Columns 2003

Nona’s plates

In case those of us with a weight problem didn’t have enough to worry about already, we now find that being overweight also increases our chance of developing certain forms of cancer.  Just when I thought it was safe to attack another cheese cake.

One of the other things that caught my eye in the recent spate of stories about obesity was the issue of the larger portions now served routinely at restaurants, homes and concession stands. I am no slacker in the food consumption category, but even I have to question if anyone can really drink some of those super sized offerings of cola and actually sit through a 3 hour movie without rupturing their bladder.

When I was back East last fall, I went through some dark, hidden areas in the back of my dad’s old store where items from deceased relatives had been placed over the years.  Unlike people who find unknown Van Gogh’s in their family attic, the best I could come up with was some depression era pots and pans from my Nona made of such thin tin that it’s surprising they were able to hold her Sunday pasta sauce without collapsing under the burden.

I also found some of her serving plates.  Their only worth is sentimental and I am nothing if not a totally teary eyed sentimentalist despite my sometimes gruff exterior. So I decided to bring some of the serving plates back to Alaska with me.  It was not till I got here and was putting them away that I noticed their size compared to the size of my plates.

The serving plate my grandmother used to serve a roast for her entire family – a husband, daughter and four sons – is about the size of one of my dinner plates.  And trust me when I tell you that my Nona expected to have leftovers to use for other meals throughout the week.

Then I started looking at some other odds and ends of dishes that I’d pulled from her boxes.  They were again dishes that I’d brought back more out of sentiment than any real usefulness. They are pretty little flowered dishes with gold rims that had once been part of her good Sunday and holiday dishes.  Now there’s just a few soup bowls and dinner plates left.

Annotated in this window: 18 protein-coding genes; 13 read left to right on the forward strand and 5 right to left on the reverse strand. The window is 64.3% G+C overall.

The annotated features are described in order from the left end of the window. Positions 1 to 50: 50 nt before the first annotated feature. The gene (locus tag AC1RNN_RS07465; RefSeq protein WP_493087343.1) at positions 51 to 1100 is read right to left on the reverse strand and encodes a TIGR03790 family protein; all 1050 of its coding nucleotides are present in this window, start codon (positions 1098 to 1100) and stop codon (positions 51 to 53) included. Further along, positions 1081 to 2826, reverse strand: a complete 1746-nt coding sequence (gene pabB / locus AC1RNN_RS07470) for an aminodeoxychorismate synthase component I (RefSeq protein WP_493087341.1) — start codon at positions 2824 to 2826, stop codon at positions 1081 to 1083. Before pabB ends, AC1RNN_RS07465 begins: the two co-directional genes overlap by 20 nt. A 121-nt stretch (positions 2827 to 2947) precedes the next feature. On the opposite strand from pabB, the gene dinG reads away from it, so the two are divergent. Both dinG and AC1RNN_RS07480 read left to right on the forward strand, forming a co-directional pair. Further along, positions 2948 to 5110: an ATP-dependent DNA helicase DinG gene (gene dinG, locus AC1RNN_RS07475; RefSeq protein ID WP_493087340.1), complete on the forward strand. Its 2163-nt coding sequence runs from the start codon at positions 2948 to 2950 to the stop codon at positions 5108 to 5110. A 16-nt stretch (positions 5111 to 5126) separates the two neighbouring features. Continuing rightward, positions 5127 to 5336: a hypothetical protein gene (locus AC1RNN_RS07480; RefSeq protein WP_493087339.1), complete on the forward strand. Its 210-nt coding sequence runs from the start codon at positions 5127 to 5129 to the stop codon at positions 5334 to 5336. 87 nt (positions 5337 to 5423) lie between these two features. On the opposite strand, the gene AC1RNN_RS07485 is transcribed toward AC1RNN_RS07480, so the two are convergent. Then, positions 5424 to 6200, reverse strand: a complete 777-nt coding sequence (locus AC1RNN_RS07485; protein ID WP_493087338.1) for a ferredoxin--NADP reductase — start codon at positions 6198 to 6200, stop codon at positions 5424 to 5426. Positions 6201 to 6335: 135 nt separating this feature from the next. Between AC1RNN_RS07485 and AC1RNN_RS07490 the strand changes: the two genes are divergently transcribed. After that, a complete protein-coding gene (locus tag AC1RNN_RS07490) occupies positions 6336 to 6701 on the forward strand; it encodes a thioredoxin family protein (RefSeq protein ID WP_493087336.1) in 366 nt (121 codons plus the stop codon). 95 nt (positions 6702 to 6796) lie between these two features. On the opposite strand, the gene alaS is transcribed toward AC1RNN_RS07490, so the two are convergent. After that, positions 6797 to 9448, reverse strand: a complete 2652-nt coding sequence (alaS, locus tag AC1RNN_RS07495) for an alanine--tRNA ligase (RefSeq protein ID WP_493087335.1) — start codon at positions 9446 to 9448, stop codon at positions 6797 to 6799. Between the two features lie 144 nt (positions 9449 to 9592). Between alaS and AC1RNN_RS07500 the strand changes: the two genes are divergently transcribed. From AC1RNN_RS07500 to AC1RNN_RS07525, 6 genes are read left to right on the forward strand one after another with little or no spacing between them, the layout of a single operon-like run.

I tried to empty a single serving can of soup into the soup dish and it could barely hold the contents.  The soup came up the sides to the edge of the gold rim.  I could empty almost two full cans of single serving soup into the bowls that came with my china.  As for her dinner plates, they are the size of my salad plates.

What this says to me is that when I fill my plate, even if I put what I consider small amounts on it because I am trying to be good about my diet, the portions are still larger than what was considered normal not that many years ago. 

The creep towards larger and larger sizes in everything we eat has happened so gradually that I really didn’t believe it when I read about it.  It wasn’t real to me till I started comparing Nona’s dishes with mine and I realized that she would have used my dinner plates for serving platters and expected enough leftovers to last a month.

Now I find myself really looking at the size of the popcorn containers at movie concessions. I realize that the medium size contains more popcorn than my mother, father, brother and I consumed during a Sunday night around the TV watching Ed Sullivan in my childhood.  And my parents could never be accused of stinting on food. It always felt as though we had plenty of popcorn.

I find myself looking at the size of the plates that restaurants serve dinner in. Even those upscale places that only serve a small architectural product in the middle of the plate created from the food you thought you ordered, serve it on plates that crowd the table out.

The phrase “Bigger is not necessarily better” is applicable to many parts of life.  When it comes to food, I think we are all learning it’s a given. Bigger is definitely not better when it comes to food and our health.